R Markdown, the easiest and most elegant approach to writing about data analysis with R

This weekend, I finally spent some time learning R Markdown. I had been aware of its existence for a while, but I had never bothered to check it out. What a mistake. R Markdown rocks! It’s hands down the easiest and most elegant method to creating rich documents that contain data analysis, figures, mathematical formulas, and text. And it’s super easy to learn. I wager that anybody who has RStudio installed can create a useful document in 30 minutes or less. So if you use R, and you’ve never used R Markdown, give it a try.

R Markdown provides a literate programming platform for the R language. Literate programming, invented by Donald Knuth, allows users to write both a program and a document describing the program, at the same time. In the case of R, this means that you can write a document that contains R code, the output that is generated when the R code is run (including graphs), and prose describing the R code and its output. To give you an example, I started writing a tutorial for R’s ggplot2 library this weekend, and the original R Markdown file as well as the HTML output generated from that file are available here.

What does the word Markdown stand for? Markdown is a minimalist approach to writing strutured documents. It consists of plain text with a few simple directives to mark sections, turn text bold or italics, or insert quotes. If you have ever edited a wikipedia article, you have used Markdown.

To give you an example, this is Markdown text:

We can make text **bold**, *italics*, or `look like code.`
We can also insert links, [e.g. to wikipedia,](http://www.wikipedia.org/) we can quote things:  

> It is time to eat — Hungry John

or make lists:

1. Item 1
2. Item 2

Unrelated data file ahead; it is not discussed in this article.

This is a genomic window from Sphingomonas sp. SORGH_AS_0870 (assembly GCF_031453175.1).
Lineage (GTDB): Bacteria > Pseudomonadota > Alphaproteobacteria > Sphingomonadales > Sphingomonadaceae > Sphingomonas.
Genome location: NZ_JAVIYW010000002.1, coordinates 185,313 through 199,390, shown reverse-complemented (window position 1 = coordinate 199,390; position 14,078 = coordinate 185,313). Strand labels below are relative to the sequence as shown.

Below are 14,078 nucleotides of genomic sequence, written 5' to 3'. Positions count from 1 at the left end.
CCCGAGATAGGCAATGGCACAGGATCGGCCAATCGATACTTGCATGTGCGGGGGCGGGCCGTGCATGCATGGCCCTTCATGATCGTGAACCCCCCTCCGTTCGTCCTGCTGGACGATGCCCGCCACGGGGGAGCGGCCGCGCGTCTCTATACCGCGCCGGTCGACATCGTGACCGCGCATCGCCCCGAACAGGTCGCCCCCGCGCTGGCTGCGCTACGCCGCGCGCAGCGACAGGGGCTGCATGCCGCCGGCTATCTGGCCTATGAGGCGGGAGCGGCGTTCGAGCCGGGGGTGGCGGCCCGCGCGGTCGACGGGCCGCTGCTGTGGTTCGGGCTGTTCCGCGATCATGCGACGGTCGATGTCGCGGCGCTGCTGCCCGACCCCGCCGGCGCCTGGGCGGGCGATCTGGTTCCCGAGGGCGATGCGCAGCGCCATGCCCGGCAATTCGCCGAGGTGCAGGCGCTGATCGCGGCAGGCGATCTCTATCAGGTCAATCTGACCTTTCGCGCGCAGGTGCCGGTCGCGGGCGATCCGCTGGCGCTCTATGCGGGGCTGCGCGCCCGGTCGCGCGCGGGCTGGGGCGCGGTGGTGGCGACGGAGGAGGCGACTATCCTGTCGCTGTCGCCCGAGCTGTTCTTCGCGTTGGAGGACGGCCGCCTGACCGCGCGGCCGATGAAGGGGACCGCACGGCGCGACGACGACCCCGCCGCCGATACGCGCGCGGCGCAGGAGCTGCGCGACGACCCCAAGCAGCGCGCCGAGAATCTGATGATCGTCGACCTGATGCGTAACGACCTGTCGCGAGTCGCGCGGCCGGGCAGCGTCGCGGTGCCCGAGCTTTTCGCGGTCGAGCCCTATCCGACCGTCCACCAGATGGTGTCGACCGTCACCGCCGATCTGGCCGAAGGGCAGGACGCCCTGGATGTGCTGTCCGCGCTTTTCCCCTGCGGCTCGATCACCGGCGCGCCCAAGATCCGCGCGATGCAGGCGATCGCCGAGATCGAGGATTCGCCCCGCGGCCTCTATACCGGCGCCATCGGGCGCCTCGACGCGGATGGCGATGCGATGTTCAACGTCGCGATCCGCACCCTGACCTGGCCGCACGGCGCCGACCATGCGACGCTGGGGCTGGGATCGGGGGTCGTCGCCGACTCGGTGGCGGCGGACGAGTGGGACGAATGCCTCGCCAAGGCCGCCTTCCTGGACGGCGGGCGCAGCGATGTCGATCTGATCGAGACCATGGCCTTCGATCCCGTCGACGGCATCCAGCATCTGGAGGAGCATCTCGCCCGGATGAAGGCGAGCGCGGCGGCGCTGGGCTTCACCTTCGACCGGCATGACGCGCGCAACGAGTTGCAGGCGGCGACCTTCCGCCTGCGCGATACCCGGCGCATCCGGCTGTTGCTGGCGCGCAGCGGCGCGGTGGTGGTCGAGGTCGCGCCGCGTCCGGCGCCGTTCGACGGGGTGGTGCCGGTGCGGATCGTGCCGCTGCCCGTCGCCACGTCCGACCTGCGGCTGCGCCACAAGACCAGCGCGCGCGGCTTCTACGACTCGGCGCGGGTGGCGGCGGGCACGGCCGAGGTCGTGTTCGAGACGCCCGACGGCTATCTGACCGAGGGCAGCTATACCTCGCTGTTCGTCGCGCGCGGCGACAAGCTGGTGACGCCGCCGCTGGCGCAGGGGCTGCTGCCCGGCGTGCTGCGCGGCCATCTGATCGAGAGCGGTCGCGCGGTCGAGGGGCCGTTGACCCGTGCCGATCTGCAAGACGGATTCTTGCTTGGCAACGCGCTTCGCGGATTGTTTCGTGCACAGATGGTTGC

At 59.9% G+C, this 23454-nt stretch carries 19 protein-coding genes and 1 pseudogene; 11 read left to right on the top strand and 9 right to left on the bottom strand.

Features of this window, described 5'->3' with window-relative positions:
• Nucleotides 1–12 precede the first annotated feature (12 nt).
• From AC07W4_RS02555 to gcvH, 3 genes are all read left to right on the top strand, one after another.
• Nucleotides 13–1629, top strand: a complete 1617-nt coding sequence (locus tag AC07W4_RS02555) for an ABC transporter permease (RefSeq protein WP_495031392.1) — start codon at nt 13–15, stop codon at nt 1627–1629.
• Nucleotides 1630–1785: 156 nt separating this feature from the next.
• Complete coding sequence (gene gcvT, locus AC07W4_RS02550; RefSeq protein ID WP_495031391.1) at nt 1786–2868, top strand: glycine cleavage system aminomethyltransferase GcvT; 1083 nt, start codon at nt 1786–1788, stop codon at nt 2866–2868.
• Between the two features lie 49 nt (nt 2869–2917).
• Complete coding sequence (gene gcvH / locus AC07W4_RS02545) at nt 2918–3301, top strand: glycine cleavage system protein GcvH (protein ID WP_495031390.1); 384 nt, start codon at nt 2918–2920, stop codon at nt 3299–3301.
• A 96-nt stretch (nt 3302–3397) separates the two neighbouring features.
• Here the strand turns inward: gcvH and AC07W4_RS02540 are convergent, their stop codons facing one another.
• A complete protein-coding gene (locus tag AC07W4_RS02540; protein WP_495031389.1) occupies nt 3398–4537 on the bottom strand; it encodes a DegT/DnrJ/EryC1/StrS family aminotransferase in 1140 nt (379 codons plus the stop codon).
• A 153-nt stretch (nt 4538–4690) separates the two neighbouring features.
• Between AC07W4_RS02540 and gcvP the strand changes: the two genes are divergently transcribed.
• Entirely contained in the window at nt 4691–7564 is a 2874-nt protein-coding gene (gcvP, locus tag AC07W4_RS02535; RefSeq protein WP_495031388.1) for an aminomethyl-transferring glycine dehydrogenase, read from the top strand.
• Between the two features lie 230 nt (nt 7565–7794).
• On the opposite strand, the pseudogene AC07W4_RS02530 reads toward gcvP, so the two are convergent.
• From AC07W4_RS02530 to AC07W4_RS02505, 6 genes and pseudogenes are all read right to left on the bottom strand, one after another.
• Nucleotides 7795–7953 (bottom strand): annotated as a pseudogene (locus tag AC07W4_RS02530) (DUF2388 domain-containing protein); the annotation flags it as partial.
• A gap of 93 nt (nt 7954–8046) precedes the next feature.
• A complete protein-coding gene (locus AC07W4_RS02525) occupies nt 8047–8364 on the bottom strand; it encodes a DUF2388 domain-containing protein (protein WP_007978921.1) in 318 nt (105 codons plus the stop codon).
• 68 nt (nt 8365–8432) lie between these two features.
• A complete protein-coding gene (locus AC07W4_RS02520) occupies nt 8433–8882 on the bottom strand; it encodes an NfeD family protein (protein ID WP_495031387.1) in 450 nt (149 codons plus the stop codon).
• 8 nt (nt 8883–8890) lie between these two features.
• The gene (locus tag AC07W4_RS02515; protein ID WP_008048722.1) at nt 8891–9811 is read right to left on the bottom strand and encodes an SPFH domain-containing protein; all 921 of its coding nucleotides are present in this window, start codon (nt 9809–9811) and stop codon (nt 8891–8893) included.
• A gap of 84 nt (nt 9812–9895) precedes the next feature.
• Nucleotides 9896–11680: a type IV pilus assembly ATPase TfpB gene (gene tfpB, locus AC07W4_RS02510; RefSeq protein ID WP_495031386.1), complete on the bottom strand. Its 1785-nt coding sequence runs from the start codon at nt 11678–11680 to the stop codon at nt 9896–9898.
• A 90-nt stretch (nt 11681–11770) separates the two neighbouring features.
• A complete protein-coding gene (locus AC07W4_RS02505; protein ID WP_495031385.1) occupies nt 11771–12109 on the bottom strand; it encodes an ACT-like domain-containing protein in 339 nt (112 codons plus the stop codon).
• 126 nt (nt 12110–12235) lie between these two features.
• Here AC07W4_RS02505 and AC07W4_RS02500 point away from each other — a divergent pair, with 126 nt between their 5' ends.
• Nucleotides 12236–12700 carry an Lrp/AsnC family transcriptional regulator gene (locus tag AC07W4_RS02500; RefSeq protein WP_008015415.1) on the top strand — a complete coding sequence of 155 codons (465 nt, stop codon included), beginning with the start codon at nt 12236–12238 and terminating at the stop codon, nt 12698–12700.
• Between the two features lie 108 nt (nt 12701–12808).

3. Item 3

It will be rendered like this:


We can make text bold, italics, or look like code. We can also insert links, e.g. to wikipedia, we can quote things:

It is time to eat — Hungry John

or make lists:

  1. Item 1
  2. Item 2
  3. Item 3

R Markdown works the same, only that it adds the option to insert R code blocks. An R code block could look something like this:

```{r}  
# place R code here, e.g. to make a plot:  
require(ggplot2)  
x <- 1:10; y <- x^2  
qplot(x, y)  
```

When you convert the R Markdown file to HTML, the R code gets executed, the R output captured and inserted into the document, and you’ve got everything nicely together, with very little work.

To create an R Markdown document in RStudio, all you have to do is go to File, New File, and then select R Markdown. Accept the default settings, and R Studio will generate a new R Markdown file with a few lines of example content. To convert the file into HTML, simply click on the “Knit HTML” button. If you have previously stored your R Markdown file somewhere on your harddisk (with suffix .Rmd), RStudio will automatically save the generated HTML file in the same location, with the same name and suffix .html. The HTML file is self-contained, including all images, so it’s easy to publish it on a web page or share it with people. RStudio also provides you with the option to publish the document online on the RPubs website. Just click on the “Publish” button in the HTML view.

To learn more about R Markdown, go to: http://rmarkdown.rstudio.com